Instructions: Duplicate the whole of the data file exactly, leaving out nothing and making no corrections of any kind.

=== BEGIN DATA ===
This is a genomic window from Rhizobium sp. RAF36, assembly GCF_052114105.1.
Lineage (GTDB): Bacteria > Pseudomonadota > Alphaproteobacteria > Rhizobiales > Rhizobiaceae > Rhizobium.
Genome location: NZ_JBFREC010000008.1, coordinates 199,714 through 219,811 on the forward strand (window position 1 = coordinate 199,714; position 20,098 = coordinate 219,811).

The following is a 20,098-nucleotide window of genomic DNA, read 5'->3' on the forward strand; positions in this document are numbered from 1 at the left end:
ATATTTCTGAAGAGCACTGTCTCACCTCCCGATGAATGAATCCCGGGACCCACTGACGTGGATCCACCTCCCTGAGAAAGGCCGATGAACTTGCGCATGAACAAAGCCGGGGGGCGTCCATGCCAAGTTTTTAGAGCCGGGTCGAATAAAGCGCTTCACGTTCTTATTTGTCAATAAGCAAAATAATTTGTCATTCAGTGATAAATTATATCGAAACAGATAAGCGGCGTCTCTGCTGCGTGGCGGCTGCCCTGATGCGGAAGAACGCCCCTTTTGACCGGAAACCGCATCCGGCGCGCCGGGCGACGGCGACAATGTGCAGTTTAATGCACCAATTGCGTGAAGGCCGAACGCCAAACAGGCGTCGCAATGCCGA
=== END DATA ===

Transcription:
This is a genomic window from Rhizobium sp. RAF36, assembly GCF_052114105.1.
Lineage (GTDB): Bacteria > Pseudomonadota > Alphaproteobacteria > Rhizobiales > Rhizobiaceae > Rhizobium.
Genome location: NZ_JBFREC010000008.1, coordinates 199,714 through 219,811 on the forward strand (window position 1 = coordinate 199,714; position 20,098 = coordinate 219,811).

The following is a 20,098-nucleotide window of genomic DNA, read 5'->3' on the forward strand; positions in this document are numbered from 1 at the left end:
ATATTTCTGAAGAGCACTGTCTCACCTCCCGATGAATGAATCCCGGGACCCACTGACGTGGATCCACCTCCCTGAGAAAGGCCGATGAACTTGCGCATGAACAAAGCCGGGGGGCGTCCATGCCAAGTTTTTAGAGCCGGGTCGAATAAAGCGCTTCACGTTCTTATTTGTCAATAAGCAAAATAATTTGTCATTCAGTGATAAATTATATCGAAACAGATAAGCGGCGTCTCTGCTGCGTGGCGGCTGCCCTGATGCGGAAGAACGCCCCTTTTGACCGGAAACCGCATCCGGCGCGCCGGGCGACGGCGACAATGTGCAGTTTAATGCACCAATTGCGTGAAGGCCGAACGCCAAACAGGCGTCGCAATGCCGA